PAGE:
3. They are not affected by winter:
If you need a chicken that can deal with cold head-on, then the Hampshire chicken breed is your best bet.
They are hardy birds that survive in chilly and frigid climate conditions.
You can attribute this trait to their full and fluffy feather coats.
Also, their heavyset bodies account for this insulation.
4. The New Hampshire is full and fluffy:
This very quintessential breed is full-bodied.
Its body is carried by strong legs.
Their small and curious face sits on a lovely well-curved neck.
In simple terms, they are fair to look upon.
And they can serve as the best table fowl.
5. New Hampshires are the quadruple R chickens:
Wondering what that could be?
They are relaxed, very reliable, ready to hug and robust.
Usually, their relaxed nature makes them great pets.
And talking about reliability, their egg-cellent egg-laying ability is not haunted by summer or winter.
Also, their robustness makes them the perfect chicken for the table.
6. They are easy to care for:
These chickens do not have much of a problem when it comes to caring.
This makes them very ideal for beginners.
They are genetically strong birds, with robust chicks.
Usually, they rarely fall sick.
7. They are good for meat:
Although they are good egg layers, they are best for meat.
We can attribute this to their robustness and fluffy body.
What are the disadvantages of having the New Hampshire Chickens?
The New Hampshire chickens are good buddies.
But beyond their gentleness are some traits that may not sit down well with you.
1. New Hampshire chickens are rare:
Although they are not endangered birds, they are rare.
They may likely go out of existence soon.
2. You may end up with an aggressive New Hampshire rooster:
Although the hens are non-aggressive, the same cannot be said of the roosters.
They are a mixed bag. You don’t know which you will end up picking.
Some may be aggressive. Many won’t be.
3. New Hampshires may destroy your backyard and garden:
On the flip side of being a good forager, they tend to “over forage”.
If your backyard is sandy, you may end up getting a well dug for free.
And if your backyard is small, they might make a wasteland.
And that doesn’t sound good.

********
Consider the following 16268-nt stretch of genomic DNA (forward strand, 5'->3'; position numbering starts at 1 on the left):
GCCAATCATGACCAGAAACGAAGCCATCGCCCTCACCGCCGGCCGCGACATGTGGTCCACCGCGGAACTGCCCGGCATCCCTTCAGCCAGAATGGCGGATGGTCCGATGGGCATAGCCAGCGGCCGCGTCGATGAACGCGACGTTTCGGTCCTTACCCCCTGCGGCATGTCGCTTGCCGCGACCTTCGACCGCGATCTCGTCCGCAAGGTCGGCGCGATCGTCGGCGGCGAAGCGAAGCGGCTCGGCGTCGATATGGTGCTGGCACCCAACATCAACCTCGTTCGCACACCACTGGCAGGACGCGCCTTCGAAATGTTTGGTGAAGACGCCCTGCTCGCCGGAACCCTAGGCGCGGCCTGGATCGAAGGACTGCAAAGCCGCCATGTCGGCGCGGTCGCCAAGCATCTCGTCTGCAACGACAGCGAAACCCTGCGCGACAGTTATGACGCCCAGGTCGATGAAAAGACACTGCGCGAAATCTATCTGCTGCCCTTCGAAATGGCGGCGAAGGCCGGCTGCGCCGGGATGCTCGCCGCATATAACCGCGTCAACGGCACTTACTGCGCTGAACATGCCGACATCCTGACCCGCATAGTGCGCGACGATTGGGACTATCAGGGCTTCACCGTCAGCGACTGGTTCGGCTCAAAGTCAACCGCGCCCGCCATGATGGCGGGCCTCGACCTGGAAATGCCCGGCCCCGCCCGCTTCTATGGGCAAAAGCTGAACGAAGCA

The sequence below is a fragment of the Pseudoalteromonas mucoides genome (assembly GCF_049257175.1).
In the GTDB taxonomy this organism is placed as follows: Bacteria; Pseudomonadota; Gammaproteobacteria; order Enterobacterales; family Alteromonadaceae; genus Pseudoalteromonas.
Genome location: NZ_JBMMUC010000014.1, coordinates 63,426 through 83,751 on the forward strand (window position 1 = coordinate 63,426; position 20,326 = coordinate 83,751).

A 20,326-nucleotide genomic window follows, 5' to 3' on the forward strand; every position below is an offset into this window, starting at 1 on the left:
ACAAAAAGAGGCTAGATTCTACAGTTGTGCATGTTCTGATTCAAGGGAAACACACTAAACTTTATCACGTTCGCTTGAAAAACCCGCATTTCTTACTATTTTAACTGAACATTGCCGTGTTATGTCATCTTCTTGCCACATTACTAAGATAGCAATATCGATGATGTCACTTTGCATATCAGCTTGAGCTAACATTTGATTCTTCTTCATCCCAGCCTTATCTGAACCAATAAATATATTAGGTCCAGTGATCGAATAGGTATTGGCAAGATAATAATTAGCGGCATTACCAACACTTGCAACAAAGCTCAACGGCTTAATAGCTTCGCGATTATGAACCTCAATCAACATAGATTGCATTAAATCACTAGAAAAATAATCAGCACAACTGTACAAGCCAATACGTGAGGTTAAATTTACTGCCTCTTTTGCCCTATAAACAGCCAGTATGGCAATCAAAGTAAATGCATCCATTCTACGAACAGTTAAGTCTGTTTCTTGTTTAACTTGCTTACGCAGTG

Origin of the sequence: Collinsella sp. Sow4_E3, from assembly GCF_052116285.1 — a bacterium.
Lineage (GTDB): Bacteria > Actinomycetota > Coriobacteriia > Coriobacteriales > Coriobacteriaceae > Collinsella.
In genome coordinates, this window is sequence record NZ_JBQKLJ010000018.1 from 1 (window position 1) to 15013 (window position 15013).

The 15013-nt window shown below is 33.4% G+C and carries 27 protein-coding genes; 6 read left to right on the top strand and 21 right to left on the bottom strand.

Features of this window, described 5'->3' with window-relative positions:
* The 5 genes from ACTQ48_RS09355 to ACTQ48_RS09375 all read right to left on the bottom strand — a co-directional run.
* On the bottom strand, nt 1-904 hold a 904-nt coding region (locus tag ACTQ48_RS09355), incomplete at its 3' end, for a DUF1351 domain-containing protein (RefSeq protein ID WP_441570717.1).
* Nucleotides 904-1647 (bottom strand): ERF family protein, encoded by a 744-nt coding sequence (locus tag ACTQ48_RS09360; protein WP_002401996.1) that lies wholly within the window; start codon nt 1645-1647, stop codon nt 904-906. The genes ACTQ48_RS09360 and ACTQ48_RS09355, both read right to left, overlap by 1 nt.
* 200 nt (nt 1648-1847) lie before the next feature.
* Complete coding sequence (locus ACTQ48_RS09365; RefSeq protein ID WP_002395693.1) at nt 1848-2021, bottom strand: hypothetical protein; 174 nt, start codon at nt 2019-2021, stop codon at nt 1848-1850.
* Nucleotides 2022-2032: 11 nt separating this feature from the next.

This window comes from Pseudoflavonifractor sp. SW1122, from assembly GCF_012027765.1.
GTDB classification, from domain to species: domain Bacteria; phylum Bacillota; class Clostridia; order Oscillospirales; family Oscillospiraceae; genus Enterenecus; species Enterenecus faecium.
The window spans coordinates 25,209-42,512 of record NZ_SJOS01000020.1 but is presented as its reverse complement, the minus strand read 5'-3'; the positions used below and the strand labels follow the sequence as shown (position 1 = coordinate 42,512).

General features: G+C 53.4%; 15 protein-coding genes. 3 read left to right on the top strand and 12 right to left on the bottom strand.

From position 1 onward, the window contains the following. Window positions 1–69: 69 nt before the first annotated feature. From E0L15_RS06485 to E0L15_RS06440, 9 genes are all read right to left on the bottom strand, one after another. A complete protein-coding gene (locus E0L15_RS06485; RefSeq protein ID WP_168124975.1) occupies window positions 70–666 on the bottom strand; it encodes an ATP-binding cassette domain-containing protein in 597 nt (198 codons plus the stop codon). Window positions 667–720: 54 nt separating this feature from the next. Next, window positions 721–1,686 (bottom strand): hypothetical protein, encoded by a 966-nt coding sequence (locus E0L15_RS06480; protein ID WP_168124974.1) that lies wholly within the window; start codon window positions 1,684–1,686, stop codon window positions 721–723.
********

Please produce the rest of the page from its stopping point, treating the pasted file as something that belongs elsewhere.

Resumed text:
4. Your New Hampshire chickens may be prone to frostbite on their combs:
Although they fairly get cold, watch out for their combs.
They may get frostbite on their comb.
But you can salvage that by getting a jar of Vaseline. Just for them.
5. New Hampshire chickens are fairly heat tolerant.
Because they do not have down feathers that help to keep them warm in the winter, they are not very heat tolerant.
Frequently Asked Questions About New Hampshire chickens
1. What is the lifespan of New Hampshire chickens?
You can expect them to live for around 7 years.
That’s on an average scale.
2. Are New Hampshire chickens good for meat?
Yes, they are.
The New Hampshire is a dual-purpose chicken, selected basically for meat than egg production
They are the best table fowl chickens.
Giving the dinners are a large chunk of meat from each bite.
3. Can New Hampshire chickens be trained as pets?
If you ever want something more fluffy to hold, then this one great buddy you will get.
Their full and fluffy feathers welcome affection.
Her gentleness makes it easier for both the young and old.
The New Hampshire chicken breed is great for families.
Absolutely good with kids.
Train them well, you will have them eating a treat or two from your hands till they die.
4. Are New Hampshire chickens good egg layers?
While mainly raised for meat, they are also average producers of brown eggs.
Some strains of the New Hampshire chicken breed lay dark brown shell coloured eggs.
On average, they lay about 240 eggs in a year.
In other words, they’re not really egg-cellent.
But on a scale of 1 to 10, they are on 6.
5. How often do New Hampshire chickens lay eggs?
On average, the New Hampshire chicken lays about 3 eggs in a week.
This accounts for about 240 eggs in a year.
Although not as egg-ceptional as the Cochin Chickens which lay about 320 eggs in a year.
But you can count on large eggs when it comes to the New Hampshire chicken.
6. What do New Hampshire chickens eat to grow big?
A good feed with high protein content is enough to make them fat.
But you can allow them to forage to find some grubs and mealworms on the table.
Because of their robust nature, you don’t need to do much to get them to grow big.
7. How fast do New Hampshire chickens grow?
On a general note, they grow pretty fast.
At 2 weeks, they have this “awkward” growth.
As they grow, they develop this beautiful golden red-brown or chestnut red plumage.
Usually comes out in the 6th week.
8. Are New Hampshire chickens noisy?
The New Hampshire chickens are not noisy chickens.
Their gentleness and non-aggressive nature make them keep a low profile.
Whether you’re living in an urban or rural area, somehow the neighbours can adjust.
Reason being that it is moderately noisy.
Even when they sing the “chicken food song”
9. What is the habitat and environment of New Hampshire chickens?
A free-range system will keep the New Hampshire chicken in good condition.
Also, their preferred roost height is 2 to 4 feet (0.61 to 1.22 m).
Although they are cold-resistant, warning and insulating the coop will do much good.
Proper ventilation, a good supply of absorbent and dust-free bedding like hemp will be a great addition.
Also, keep the coop dry because moisture is the number one culprit for frostbite in hens.
The New Hampshire chicken breeds are thrifty birds.
And if you’re considering a dual-purpose chicken, they are perfect for the farm.